The conference was closed by the same panel of museum dissenters that had welcomed us two days ago. Elaine Heumann Gurian was clearly the star of the whole conference- one of many inspiring statements being that “we should pay attention to the power of subtlety and silence as a dissenting tool”. Many of her papers are free to download from her website- it is a treasure trove of wisdom.
This power of small steps was echoed by Paddy Gilmore, who also highlighted a recurring question- how do we deal with people who don’t agree with us? His answer, inspired by many of the speakers, was to do so with humanity and dignity.
It came to Sara Wajid to be, as she put it, ‘the only one standing between you and your bad museum wine’. She reiterated another recurring theme- that we need to know our own history. We have a lot of the answers we’re seeking already, the only missing element is the will to act. It is now up to those of us in attendance to put these two days of eloquent words into action.
Curator, Newstead Abbey
Project Curator, National Justice Museum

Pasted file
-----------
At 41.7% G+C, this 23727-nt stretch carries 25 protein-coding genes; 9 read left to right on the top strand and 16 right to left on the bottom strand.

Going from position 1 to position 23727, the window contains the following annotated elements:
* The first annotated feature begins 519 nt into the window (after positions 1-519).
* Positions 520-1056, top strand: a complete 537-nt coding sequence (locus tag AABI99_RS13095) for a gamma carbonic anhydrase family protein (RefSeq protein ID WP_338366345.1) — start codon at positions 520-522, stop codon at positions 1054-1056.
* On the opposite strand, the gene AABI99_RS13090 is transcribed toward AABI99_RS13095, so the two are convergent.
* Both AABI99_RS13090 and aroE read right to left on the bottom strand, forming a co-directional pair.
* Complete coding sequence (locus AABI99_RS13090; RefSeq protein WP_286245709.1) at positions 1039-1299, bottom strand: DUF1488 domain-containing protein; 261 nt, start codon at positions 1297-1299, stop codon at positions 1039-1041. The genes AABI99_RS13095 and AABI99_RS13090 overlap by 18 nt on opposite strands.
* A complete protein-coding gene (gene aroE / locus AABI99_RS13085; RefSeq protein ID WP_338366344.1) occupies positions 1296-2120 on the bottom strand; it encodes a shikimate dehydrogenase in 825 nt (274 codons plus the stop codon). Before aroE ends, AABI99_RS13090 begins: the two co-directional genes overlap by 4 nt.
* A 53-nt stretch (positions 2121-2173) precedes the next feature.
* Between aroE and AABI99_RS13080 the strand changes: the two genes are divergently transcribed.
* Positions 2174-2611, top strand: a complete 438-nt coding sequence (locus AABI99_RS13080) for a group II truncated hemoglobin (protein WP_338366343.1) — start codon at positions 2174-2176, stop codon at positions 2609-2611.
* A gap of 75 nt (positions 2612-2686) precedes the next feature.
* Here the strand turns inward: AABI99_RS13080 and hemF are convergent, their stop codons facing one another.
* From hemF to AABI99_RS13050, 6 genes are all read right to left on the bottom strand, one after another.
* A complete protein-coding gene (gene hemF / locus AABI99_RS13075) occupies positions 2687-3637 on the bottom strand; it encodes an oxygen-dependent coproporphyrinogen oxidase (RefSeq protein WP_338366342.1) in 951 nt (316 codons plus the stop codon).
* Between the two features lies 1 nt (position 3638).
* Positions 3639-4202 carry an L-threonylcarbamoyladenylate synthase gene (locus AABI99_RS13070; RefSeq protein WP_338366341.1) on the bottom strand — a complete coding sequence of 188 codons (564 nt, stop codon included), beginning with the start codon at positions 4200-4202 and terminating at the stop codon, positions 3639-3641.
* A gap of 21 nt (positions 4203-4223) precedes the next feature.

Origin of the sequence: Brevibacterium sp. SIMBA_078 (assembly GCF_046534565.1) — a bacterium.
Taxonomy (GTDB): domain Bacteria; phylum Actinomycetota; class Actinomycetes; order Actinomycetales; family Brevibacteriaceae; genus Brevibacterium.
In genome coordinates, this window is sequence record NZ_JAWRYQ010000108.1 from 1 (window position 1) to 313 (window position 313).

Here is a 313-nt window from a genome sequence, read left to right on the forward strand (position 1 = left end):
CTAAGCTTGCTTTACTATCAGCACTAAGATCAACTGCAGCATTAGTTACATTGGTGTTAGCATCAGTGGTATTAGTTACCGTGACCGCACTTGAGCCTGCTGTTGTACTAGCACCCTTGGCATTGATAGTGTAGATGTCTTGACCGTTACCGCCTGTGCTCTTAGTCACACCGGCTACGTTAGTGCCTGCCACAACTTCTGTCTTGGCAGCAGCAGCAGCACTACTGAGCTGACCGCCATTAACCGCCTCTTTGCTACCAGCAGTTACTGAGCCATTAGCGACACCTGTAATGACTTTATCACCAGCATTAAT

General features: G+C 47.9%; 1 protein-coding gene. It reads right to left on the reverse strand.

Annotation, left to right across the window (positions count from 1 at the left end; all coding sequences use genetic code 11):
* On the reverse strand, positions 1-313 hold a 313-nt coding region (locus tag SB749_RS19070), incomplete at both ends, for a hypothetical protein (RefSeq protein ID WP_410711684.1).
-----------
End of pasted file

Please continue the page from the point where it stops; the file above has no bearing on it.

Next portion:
Board Member, Museums Association
MA website www.museumsassociation.org
NI war memorial www.niwarmemorial.org
Elaine Heumann Gurian www.egurian.com/omnium-gatherum
Museum Detox museumdetox.com
ACE Changemakers programme www.artscouncil.org.uk/fund/changemakers
The Museum Will Not be Decolonised mediadiversified.org/2017/11/15/the-museum-will-not-be-decolonised
Art Space Sanctuary www.artspacesanctuary.org
Decade of Centenaries toolkit www.community-relations.org.uk/decade-centenaries
Glasgow Women’s Library Equality in Progress report womenslibrary.org.uk/discover-our-projects/equality-in-progress/eipreport/
Gendering Museums survey genderingmuseums.com/survey
Museums Change Lives Awards www.museumsassociation.org/news/08112018-mcl-awards
Slavery and the Natural World report www.nhm.ac.uk/discover/slavery-and-the-natural-world.html
Mayor’s Commission on African and Asian Heritage www.academia.edu/421539/Delivering_Shared_Heritage_Report_Mayors_Commission_on_African_and_Asian_Heritage
The Mendoza Review of museums www.gov.uk/government/publications/the-mendoza-review-an-independent-review-of-museums-in-england
The Vagina Museum www.vaginamuseum.co.uk